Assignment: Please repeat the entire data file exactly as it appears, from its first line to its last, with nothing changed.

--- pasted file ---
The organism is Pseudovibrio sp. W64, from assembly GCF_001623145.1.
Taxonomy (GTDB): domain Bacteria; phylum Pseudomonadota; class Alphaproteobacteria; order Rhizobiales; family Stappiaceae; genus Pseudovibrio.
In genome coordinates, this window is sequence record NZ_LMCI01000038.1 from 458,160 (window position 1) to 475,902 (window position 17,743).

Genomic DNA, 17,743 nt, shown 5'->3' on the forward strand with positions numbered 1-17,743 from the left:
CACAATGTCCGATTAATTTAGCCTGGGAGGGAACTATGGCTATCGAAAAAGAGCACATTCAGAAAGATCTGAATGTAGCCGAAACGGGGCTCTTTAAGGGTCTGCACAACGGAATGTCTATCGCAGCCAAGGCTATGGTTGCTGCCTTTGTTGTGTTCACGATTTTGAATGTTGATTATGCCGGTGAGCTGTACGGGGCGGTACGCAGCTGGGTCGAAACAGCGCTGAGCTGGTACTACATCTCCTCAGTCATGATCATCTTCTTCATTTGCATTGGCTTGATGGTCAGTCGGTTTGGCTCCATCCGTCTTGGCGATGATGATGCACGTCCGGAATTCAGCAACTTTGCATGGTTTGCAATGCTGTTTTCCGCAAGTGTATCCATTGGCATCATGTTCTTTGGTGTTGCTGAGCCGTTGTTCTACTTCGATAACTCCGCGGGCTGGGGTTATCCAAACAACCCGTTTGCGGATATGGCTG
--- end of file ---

The organism is Pseudovibrio sp. W64, from assembly GCF_001623145.1.
Taxonomy (GTDB): domain Bacteria; phylum Pseudomonadota; class Alphaproteobacteria; order Rhizobiales; family Stappiaceae; genus Pseudovibrio.
In genome coordinates, this window is sequence record NZ_LMCI01000038.1 from 458,160 (window position 1) to 475,902 (window position 17,743).

Genomic DNA, 17,743 nt, shown 5'->3' on the forward strand with positions numbered 1-17,743 from the left:
CACAATGTCCGATTAATTTAGCCTGGGAGGGAACTATGGCTATCGAAAAAGAGCACATTCAGAAAGATCTGAATGTAGCCGAAACGGGGCTCTTTAAGGGTCTGCACAACGGAATGTCTATCGCAGCCAAGGCTATGGTTGCTGCCTTTGTTGTGTTCACGATTTTGAATGTTGATTATGCCGGTGAGCTGTACGGGGCGGTACGCAGCTGGGTCGAAACAGCGCTGAGCTGGTACTACATCTCCTCAGTCATGATCATCTTCTTCATTTGCATTGGCTTGATGGTCAGTCGGTTTGGCTCCATCCGTCTTGGCGATGATGATGCACGTCCGGAATTCAGCAACTTTGCATGGTTTGCAATGCTGTTTTCCGCAAGTGTATCCATTGGCATCATGTTCTTTGGTGTTGCTGAGCCGTTGTTCTACTTCGATAACTCCGCGGGCTGGGGTTATCCAAACAACCCGTTTGCGGATATGGCTG